This book seeks to help developers and testers who are making the transition from testing traditional client/server, PC, and/or mainframe systems to testing rapidly changing Web sites and applications. This book explains the technologies that are typically used to build these Web sites/applications and suggests specific test cases and techniques that can be included in a Web site’s test plans.
The book provides test-plan strategies, each plan focusing on a single aspect of the Web site under test (WUT), e.g., usability, compatibility, performance, etc. The book illustrates the benefits of having these multiple test plans, and provides strategies for implementing them.
Checklists appear at the end of each section, which can be used as a set of candidate test cases for each test plan.
Review By: Laura M. Hagar 08/31/2008This book is written for the beginner or intermediate tester/developer who works on Internet-based applications and Web sites. The book is based on Steven Splaine’s classes in Web testing and is well laid out and illustrated by co-author Stefan Jaskiel.
The authors present the technical information required for testers and developers to test Web sites and Internet-based applications including issues on usability, compatibility, reliability, scalability, and performance. The book cites specific tests and strategies, test plans, and assorted checklists to provide the reader a jumpstart on testing. The book presents coherent examples throughout—something not often found in reference books—as well as many useful URLs referencing tools, sites that can aid yours, or just great reference sites.
Additionally, there is a companion Web site (bdonline.sqe.com) to allow the reader to actually run tests given in the book. For those working in wireless technologies, carefully read the chapter on emerging technologies—you’ll find it of keen interest. Also, if you don’t know when to automate your testing or when it’s best to outsource specific kinds of tests, you’ll need this book.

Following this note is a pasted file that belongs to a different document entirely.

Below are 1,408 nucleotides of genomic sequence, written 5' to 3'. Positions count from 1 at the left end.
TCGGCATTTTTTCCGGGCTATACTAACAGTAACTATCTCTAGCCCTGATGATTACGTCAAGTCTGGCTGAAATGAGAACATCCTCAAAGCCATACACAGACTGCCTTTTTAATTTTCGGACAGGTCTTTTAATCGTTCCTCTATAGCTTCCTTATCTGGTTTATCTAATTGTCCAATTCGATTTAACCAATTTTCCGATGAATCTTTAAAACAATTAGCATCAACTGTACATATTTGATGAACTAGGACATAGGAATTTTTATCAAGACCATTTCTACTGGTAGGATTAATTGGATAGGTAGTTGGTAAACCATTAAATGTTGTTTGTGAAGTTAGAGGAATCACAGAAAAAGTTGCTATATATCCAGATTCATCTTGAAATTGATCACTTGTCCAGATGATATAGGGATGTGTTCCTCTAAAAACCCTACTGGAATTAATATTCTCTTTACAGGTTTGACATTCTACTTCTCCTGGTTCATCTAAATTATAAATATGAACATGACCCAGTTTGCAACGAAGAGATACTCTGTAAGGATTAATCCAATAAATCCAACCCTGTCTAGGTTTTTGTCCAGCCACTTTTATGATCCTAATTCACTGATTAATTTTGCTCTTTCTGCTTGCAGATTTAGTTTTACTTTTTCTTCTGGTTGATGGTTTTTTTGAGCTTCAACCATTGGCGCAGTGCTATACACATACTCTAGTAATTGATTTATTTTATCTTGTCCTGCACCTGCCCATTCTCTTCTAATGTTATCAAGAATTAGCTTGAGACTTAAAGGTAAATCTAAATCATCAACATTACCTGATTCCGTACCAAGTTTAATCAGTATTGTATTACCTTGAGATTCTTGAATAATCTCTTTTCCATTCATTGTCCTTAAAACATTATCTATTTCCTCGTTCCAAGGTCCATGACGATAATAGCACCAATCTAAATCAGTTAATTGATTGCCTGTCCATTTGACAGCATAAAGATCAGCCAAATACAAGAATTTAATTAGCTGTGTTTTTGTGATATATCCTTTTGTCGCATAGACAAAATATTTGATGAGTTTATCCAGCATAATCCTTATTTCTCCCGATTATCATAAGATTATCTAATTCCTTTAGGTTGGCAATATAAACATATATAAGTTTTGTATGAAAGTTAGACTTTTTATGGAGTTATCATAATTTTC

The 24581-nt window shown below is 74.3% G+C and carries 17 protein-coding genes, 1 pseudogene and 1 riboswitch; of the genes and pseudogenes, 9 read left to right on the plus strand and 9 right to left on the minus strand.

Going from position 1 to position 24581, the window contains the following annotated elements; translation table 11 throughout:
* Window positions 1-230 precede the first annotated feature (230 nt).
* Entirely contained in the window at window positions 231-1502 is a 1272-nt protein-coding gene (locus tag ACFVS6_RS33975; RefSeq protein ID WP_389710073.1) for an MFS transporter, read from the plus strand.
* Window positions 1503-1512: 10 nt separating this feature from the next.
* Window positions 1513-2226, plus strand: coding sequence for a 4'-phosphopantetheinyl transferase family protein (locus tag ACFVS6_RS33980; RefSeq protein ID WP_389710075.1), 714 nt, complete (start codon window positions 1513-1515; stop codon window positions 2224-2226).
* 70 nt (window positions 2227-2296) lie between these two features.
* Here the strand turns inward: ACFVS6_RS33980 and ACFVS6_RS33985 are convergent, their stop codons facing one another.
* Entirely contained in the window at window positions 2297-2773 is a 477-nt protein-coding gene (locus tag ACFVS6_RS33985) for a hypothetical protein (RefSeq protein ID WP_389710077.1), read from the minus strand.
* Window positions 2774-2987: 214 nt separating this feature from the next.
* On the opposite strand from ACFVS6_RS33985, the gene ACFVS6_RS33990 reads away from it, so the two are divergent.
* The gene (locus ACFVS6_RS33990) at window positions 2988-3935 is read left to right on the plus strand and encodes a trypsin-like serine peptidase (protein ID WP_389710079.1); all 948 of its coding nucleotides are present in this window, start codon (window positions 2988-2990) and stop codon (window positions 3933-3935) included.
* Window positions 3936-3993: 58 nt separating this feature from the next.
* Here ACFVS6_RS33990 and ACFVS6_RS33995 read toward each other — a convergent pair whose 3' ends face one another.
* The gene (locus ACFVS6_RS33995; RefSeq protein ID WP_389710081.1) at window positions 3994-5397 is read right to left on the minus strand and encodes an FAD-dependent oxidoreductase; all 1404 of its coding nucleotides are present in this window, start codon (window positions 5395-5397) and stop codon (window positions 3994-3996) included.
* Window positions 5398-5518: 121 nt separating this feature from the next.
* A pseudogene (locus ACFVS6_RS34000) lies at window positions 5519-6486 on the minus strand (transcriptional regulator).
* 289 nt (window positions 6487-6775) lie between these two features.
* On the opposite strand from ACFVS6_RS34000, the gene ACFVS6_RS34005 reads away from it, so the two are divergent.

Every reader can capitalize on the authors’ experience in Web testing by purchasing this book and using it.
I saw one shortcoming of The Web Testing Handbook: testing through firewalls. Since I consider this an important aspect of testing Web sites/applications utilizing firewalls as part of their site security, I contacted Steven Splaine. He replied that the material was not ready in time for inclusion in this book, but that this aspect of security testing is covered in a new SQE training course (Web System Testing) which he has just finished authoring.
The technologies surrounding the Internet keep changing daily. Part of the job of a Web tester is to keep current on the technologies as well as how best to test those technologies without wasting their company’s time and money. As Alberto Savoia writes in the Foreword to The Web Testing Handbook, “Steven Splaine and Stefan P. Jaskiel have done a wonderful job of condensing the major areas of knowledge required for Web testing in a very effective format.” Ditto. This book belongs on every Web tester’s reference shelf. It is well written, laid out for ease of reading and referencing the information for later use.
Also, I cannot say enough about the importance and usefulness of the book’s examples. They are coherent and very useful. (Many books suffer from lack of examples.) Having the companion Web site to “test the tests” is a marvelous idea. I’d say this book—this project, was very well planned. Kudos!